Monday, 2024 June 17

Tencent unveils AI upgrades to keep pace with tech rivals

Following the recent launches of artificial intelligence products by OpenAI, Google, and ByteDance, Tencent has finally entered the scene. On May 17, Tencent unveiled several updates to its suite of AI products, including enhancements to its foundational models, industry-specific model upgrades, and the launch of multiple new products.

Among the highlights was the launch of a new product called Yuanqi.

Essentially, Yuanqi is Tencent’s version of GPTs, allowing enterprises and developers to create digital agents using official Tencent plugins and knowledge bases. Once developed, these agents can be conveniently utilized across QQ, WeChat, Tencent Cloud, and other compatible channels.

Conversation has, to date, been the most direct method for end users to communicate with large models. Since ChatGPT sparked the generative AI wave, the industry, particularly in China, has closely watched Tencent’s progress with large models and their integration into tech ecosystems like WeChat and QQ. Yuanqi’s launch offers some insights into these questions.

However, drawing from past experiences, OpenAI transitioned from third-party ecosystems via GPT plugins shortly after its release to launch the GPT Store in November 2023, offering millions of GPT options upon launch. Many of these were simple wrappers of ChatGPT—easy to develop but with less than ideal functionality. Similarly, Tencent will face significant challenges if it wants to build a robust ecosystem with Yuanqi.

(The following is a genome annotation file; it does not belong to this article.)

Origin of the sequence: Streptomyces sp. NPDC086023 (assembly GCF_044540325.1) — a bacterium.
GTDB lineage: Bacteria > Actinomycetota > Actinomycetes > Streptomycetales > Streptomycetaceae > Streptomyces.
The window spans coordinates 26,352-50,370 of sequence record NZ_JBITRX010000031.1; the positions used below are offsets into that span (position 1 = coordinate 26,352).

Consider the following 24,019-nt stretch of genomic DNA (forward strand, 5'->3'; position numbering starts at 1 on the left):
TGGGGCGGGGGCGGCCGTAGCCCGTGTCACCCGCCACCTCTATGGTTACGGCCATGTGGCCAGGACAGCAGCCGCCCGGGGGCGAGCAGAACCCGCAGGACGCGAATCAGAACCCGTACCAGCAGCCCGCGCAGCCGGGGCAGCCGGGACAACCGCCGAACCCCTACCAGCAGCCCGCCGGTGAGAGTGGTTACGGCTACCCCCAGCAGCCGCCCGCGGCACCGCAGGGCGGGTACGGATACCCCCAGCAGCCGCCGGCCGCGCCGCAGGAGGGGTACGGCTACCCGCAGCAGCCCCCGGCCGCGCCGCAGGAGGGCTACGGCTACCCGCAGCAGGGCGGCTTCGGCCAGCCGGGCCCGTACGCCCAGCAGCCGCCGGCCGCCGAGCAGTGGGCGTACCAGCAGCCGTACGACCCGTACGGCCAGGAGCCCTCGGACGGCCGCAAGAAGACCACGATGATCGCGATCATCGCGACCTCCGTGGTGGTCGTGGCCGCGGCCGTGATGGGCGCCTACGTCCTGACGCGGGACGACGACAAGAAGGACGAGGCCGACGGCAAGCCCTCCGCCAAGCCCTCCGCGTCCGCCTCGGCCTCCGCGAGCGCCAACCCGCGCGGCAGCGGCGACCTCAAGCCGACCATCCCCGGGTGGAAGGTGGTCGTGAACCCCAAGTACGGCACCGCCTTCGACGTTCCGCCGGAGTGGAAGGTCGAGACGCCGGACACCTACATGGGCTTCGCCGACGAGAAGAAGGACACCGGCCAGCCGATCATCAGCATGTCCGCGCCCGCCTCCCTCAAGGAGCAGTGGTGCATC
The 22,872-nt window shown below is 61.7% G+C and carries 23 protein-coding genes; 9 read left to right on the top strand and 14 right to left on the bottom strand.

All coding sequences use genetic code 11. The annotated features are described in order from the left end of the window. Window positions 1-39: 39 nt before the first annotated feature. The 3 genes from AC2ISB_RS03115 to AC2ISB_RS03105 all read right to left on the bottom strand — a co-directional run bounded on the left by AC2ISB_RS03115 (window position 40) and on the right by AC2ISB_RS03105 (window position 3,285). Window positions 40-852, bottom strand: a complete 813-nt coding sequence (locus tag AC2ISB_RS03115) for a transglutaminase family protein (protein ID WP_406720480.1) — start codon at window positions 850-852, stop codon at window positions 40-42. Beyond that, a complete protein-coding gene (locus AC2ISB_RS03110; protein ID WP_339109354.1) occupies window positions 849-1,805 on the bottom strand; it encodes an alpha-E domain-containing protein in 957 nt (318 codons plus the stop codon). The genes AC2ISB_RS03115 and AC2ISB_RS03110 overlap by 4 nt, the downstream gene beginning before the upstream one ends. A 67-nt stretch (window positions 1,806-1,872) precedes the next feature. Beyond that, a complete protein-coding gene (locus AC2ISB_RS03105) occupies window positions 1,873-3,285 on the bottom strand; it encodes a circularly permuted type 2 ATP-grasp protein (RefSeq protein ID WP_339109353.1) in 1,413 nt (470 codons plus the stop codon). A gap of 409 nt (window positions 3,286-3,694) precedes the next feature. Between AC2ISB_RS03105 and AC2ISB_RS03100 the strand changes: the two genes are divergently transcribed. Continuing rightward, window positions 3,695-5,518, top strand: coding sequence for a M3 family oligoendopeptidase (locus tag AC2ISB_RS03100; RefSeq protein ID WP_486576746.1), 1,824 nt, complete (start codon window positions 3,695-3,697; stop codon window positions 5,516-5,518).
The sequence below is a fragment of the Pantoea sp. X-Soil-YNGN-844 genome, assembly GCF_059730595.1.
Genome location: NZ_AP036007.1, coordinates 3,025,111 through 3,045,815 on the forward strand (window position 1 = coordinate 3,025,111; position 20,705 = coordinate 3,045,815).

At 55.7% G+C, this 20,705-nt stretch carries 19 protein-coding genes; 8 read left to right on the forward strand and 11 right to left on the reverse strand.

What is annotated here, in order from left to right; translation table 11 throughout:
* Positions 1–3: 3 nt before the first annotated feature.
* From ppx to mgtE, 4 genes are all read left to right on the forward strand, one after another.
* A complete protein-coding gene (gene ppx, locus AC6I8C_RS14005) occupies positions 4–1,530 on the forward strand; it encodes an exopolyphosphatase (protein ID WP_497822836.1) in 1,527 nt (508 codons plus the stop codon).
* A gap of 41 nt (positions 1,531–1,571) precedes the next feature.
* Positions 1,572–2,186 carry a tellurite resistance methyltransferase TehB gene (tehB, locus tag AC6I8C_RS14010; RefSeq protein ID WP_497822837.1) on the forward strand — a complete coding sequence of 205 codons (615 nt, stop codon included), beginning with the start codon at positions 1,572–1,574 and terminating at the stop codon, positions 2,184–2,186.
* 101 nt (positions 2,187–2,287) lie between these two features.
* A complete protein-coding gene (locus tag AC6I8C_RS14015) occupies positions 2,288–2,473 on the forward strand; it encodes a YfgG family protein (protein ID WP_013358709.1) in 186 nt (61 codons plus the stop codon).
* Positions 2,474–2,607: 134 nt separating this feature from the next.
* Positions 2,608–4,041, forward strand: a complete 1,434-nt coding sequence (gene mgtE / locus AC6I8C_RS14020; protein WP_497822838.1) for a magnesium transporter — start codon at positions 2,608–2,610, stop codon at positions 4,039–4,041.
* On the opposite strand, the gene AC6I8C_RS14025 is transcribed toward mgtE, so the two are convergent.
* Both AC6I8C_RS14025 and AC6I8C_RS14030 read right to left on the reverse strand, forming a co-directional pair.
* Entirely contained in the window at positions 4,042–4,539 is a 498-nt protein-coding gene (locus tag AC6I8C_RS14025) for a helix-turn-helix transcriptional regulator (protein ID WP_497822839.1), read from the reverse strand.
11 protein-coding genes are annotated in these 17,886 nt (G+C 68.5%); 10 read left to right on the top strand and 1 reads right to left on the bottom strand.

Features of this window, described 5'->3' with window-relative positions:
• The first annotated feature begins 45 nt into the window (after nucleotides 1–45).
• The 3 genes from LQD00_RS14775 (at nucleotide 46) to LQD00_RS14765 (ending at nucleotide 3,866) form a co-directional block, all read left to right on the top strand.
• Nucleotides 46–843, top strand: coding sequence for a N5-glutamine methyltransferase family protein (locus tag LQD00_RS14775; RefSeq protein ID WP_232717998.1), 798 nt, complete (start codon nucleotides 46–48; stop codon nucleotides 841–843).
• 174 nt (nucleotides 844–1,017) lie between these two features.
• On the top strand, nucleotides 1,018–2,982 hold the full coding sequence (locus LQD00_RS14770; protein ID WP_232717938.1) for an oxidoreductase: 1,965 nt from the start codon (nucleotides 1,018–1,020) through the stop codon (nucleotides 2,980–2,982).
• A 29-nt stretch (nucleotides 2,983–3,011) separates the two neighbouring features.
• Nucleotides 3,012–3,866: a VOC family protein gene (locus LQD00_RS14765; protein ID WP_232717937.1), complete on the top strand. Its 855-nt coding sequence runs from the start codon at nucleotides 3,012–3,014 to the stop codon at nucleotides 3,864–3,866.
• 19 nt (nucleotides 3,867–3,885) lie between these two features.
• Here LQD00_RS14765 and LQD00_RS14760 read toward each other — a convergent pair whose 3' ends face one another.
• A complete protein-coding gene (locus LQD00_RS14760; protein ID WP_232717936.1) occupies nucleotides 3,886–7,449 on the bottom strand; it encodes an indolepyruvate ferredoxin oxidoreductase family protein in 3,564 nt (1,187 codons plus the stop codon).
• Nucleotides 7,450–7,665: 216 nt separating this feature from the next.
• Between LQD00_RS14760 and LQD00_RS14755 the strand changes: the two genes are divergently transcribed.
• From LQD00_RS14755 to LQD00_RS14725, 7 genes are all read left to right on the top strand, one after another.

Another important announcement is that Tencent will launch a new assistant app called Yuanbao by the end of May, marking a significant entry-level release. Previously, retail users for Tencent’s Hunyuan were largely limited to the Hunyuan Assistant mini program and the website app, without a unified mobile entry point. Yuanbao’s launch is expected to address this gap, although Tencent did not provide detailed information about the new product, only briefly introducing its features such as search, translation, document summarization, and spoken language practice.

Tencent’s announcement of the app signals its intent to compete in the consumer-facing AI product space. However, making an impression won’t be easy. Fellow tech giants Baidu and Alibaba have already introduced Ernie Bot and Tongyi Qianwen, while startups like Moonshot and Zhipu AI have also launched their own offerings, Kimi and Zhipu Qingyan, respectively. Tencent should therefore expect considerable turbulence as it attempts to make headway with Yuanbao.

Updates to Tencent’s large models